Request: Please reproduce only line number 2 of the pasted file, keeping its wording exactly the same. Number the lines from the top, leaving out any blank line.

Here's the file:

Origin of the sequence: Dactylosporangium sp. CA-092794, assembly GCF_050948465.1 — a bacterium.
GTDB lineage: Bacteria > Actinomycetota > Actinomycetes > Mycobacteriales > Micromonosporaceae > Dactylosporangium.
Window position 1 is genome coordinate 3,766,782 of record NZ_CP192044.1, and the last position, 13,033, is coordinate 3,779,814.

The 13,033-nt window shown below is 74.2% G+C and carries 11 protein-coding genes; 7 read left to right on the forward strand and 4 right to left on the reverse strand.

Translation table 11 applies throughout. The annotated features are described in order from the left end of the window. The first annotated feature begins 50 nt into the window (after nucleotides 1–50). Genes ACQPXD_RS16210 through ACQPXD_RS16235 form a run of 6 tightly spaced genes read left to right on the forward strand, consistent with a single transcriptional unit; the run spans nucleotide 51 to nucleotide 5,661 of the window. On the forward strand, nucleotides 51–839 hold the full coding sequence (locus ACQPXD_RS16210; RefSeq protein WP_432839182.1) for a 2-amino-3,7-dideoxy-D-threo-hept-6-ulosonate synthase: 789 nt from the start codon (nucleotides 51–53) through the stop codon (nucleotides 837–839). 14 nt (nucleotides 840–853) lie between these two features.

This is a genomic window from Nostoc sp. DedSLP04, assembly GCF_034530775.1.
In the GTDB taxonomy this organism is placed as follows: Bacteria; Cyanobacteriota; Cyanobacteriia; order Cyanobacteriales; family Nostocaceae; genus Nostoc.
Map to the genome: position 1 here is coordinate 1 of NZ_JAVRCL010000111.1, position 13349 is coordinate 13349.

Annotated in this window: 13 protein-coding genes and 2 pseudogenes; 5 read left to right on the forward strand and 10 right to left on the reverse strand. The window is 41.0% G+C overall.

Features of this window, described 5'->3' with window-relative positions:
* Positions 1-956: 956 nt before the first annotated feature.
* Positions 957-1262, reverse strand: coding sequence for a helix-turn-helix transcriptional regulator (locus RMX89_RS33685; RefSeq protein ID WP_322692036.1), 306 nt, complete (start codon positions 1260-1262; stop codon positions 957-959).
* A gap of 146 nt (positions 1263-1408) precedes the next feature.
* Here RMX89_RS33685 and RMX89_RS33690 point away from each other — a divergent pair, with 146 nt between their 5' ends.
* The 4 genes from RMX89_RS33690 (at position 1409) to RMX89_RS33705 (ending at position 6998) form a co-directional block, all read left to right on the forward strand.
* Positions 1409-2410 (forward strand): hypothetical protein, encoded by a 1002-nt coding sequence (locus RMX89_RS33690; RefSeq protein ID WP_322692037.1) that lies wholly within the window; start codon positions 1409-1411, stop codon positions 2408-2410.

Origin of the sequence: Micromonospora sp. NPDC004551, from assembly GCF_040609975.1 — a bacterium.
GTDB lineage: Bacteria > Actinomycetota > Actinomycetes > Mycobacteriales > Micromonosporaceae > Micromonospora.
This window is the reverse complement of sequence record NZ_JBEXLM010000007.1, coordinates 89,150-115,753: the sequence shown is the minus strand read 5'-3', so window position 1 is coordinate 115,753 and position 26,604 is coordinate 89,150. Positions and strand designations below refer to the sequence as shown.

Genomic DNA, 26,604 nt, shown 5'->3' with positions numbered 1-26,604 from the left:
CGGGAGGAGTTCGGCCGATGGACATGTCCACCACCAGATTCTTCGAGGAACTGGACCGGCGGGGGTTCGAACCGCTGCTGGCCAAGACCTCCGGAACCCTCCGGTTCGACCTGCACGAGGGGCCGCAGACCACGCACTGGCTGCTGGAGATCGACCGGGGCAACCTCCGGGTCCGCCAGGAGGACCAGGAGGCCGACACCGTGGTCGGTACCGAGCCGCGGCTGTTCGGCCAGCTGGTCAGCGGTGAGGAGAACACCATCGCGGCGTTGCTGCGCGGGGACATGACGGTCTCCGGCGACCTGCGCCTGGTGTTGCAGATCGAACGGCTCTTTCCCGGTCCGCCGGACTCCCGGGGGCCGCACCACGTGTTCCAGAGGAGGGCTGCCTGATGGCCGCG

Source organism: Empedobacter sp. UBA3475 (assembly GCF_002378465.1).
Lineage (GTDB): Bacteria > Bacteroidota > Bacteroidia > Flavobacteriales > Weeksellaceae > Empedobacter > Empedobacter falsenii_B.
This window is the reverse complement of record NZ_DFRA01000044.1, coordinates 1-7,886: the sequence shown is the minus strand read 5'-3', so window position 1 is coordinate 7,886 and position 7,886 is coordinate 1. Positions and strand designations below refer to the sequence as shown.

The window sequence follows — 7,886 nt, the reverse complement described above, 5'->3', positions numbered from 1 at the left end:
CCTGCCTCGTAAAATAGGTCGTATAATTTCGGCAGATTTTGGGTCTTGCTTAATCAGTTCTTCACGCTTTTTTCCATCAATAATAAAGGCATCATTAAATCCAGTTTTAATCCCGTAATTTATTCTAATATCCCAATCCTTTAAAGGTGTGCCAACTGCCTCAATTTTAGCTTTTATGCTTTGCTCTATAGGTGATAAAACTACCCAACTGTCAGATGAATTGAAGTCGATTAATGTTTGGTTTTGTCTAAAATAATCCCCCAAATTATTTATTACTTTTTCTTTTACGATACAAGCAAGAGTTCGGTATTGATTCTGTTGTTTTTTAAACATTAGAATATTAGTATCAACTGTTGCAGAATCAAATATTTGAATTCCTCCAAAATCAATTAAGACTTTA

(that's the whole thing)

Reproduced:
GTDB lineage: Bacteria > Actinomycetota > Actinomycetes > Mycobacteriales > Micromonosporaceae > Dactylosporangium.